“But I also did not want to open the floodgates of emotion on an afternoon when the waiting room was overflowing. ”
One of the statements by Dr. Pauline Chen in her new column Doctor and Patient in the NY Times. The inspiration for the article was from a recent piece in the Annals of Internal Medicine which found that doctors missed the chance to give an empathetic statement the vast majority of time.
What Dr. Chen illustrates with her comment is the fear that the vast majority of doctors have and that is by being compassionate and empathetic that not only will it take too much time, but frankly is too uncomfortable for doctors to dare open the door. The reality is it doesn’t take much time and in fact may take less time. As Dr. Chen notes, when patients don’t get the feeling of a connection, they unconsciously fill this void some other way and lengthen the visit.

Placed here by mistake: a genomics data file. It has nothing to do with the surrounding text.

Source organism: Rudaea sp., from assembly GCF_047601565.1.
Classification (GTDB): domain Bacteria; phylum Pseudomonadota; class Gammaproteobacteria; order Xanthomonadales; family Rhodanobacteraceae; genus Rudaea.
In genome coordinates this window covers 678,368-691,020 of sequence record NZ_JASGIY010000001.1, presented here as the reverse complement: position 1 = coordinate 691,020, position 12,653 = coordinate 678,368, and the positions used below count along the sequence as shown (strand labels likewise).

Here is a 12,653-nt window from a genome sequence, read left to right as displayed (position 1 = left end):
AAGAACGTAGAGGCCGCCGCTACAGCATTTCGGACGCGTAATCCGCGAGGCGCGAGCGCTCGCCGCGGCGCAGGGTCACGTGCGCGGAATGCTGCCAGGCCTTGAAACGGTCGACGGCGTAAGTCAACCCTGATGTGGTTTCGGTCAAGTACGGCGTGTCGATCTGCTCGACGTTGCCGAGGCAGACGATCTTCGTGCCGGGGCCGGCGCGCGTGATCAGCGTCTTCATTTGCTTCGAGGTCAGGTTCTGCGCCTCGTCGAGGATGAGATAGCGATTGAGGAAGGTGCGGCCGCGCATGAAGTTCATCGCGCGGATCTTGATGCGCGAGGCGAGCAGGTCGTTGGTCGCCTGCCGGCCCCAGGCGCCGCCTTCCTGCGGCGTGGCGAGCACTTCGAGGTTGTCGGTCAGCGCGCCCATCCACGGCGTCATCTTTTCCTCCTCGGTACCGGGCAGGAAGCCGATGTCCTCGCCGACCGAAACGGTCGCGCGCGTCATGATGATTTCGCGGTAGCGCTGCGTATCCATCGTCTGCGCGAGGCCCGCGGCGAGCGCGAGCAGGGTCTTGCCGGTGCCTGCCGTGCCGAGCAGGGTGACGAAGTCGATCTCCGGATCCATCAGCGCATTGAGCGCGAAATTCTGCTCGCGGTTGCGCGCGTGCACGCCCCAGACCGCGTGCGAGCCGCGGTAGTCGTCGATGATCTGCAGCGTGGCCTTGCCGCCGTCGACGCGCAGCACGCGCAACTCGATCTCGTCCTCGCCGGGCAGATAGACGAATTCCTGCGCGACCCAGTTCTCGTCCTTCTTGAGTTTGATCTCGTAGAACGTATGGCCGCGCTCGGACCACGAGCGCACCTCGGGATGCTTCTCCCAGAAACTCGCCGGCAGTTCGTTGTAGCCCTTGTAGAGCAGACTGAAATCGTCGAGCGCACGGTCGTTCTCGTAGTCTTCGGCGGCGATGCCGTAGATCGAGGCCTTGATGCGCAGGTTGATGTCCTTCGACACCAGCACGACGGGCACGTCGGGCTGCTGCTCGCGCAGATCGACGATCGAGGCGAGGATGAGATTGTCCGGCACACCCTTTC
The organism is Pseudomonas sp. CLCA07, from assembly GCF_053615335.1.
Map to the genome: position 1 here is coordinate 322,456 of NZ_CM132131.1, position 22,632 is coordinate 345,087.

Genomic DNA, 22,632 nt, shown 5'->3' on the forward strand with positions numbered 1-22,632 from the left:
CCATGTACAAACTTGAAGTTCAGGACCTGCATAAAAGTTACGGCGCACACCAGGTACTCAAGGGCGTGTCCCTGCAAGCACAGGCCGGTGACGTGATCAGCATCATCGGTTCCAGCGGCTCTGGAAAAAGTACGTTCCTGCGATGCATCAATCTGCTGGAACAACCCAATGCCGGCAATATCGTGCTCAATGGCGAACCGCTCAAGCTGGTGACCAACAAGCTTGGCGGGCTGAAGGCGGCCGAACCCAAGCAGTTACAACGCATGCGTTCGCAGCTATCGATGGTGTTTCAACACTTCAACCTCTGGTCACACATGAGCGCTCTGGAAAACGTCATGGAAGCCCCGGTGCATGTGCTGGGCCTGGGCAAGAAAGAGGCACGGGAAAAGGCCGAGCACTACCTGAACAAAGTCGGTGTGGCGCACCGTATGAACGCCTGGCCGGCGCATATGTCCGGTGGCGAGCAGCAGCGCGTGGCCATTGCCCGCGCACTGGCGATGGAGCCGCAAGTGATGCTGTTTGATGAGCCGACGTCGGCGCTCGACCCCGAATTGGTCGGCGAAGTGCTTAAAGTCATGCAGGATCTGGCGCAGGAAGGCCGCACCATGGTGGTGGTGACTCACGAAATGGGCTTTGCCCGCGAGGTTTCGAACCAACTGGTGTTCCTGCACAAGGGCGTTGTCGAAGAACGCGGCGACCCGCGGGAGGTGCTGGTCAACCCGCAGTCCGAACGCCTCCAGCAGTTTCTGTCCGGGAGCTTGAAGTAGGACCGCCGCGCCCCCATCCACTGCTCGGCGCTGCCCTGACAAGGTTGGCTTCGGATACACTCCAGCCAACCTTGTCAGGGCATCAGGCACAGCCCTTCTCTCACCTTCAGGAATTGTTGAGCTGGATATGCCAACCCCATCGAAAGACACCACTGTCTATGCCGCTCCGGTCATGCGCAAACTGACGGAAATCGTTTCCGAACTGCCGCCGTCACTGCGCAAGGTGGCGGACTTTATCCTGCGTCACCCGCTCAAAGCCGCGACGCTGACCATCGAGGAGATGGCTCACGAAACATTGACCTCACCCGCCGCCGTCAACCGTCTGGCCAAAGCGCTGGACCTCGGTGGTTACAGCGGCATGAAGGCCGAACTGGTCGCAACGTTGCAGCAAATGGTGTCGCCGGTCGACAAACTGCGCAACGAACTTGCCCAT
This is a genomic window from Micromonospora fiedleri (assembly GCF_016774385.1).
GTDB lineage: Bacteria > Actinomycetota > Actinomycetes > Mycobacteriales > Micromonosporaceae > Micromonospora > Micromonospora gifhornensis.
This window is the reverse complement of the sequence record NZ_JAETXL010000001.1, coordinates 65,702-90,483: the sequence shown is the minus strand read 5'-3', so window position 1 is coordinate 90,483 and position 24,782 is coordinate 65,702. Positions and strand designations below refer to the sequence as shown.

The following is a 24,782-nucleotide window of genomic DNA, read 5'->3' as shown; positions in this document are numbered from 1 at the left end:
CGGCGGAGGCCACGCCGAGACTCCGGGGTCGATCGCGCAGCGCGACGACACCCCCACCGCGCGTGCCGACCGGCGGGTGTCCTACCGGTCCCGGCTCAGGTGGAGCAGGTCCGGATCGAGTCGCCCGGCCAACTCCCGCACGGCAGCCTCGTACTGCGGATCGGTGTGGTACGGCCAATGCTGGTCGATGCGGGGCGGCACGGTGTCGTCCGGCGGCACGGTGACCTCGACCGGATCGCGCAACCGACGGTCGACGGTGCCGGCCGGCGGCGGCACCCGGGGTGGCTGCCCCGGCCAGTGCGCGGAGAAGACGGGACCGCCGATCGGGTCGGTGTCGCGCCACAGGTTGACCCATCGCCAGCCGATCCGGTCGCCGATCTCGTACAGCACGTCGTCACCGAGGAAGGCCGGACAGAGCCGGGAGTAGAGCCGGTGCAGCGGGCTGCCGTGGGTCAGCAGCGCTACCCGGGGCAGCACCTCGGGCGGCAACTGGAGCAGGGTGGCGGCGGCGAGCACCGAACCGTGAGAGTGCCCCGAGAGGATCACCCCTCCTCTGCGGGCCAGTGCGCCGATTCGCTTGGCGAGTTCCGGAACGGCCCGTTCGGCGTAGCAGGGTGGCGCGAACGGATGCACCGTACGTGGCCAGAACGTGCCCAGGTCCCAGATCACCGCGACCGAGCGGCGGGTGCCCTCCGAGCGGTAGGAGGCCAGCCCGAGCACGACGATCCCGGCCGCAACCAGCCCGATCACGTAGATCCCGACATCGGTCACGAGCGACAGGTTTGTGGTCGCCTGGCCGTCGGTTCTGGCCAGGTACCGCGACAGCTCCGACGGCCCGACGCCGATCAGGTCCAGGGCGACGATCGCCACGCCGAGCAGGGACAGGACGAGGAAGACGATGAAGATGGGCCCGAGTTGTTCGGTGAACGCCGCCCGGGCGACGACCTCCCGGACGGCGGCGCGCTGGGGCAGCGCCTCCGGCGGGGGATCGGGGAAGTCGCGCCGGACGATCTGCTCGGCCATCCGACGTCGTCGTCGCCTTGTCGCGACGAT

The issue isn’t whether doctors have enough time to be empathetic, which was suggested as the reason for doctors to miss 90 percent of the opportunities to provide a empathetic comment. The issue is whether medical students are trained adequately to be compassionate and thoughtful doctors.
It’s our training that fails us. It’s not the clock. The good news is like all other skills we developed in medical school, all doctors have the potential of becoming more empathetic with some simple behavioral interventions.
Until we as a profession realize that, it is no wonder patients feel increasingly alone when they access the healthcare system.